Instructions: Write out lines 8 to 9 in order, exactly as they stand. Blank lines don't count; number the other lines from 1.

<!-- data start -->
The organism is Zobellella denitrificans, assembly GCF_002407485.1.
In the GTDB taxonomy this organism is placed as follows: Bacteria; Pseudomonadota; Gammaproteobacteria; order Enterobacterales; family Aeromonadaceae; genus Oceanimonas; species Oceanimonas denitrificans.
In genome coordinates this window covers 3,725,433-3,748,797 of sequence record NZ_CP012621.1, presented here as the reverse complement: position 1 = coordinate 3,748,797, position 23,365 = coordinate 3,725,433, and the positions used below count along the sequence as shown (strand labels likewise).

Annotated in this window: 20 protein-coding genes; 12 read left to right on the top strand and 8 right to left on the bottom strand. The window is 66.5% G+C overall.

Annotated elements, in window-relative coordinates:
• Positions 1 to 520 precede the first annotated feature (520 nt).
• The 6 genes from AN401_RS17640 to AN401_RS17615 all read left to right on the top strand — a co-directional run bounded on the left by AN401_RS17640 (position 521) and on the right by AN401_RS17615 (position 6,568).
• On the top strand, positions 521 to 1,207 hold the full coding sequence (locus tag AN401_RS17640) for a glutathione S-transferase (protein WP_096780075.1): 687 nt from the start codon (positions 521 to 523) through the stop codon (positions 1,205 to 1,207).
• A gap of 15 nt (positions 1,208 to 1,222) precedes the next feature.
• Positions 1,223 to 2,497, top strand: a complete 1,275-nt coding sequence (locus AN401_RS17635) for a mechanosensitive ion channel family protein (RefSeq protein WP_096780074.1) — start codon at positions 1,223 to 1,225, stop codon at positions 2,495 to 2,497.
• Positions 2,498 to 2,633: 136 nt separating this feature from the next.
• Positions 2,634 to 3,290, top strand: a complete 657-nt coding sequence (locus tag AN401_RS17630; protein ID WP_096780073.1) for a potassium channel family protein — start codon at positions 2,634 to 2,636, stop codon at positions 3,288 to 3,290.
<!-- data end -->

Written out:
• On the top strand, positions 521 to 1,207 hold the full coding sequence (locus tag AN401_RS17640) for a glutathione S-transferase (protein WP_096780075.1): 687 nt from the start codon (positions 521 to 523) through the stop codon (positions 1,205 to 1,207).
• A gap of 15 nt (positions 1,208 to 1,222) precedes the next feature.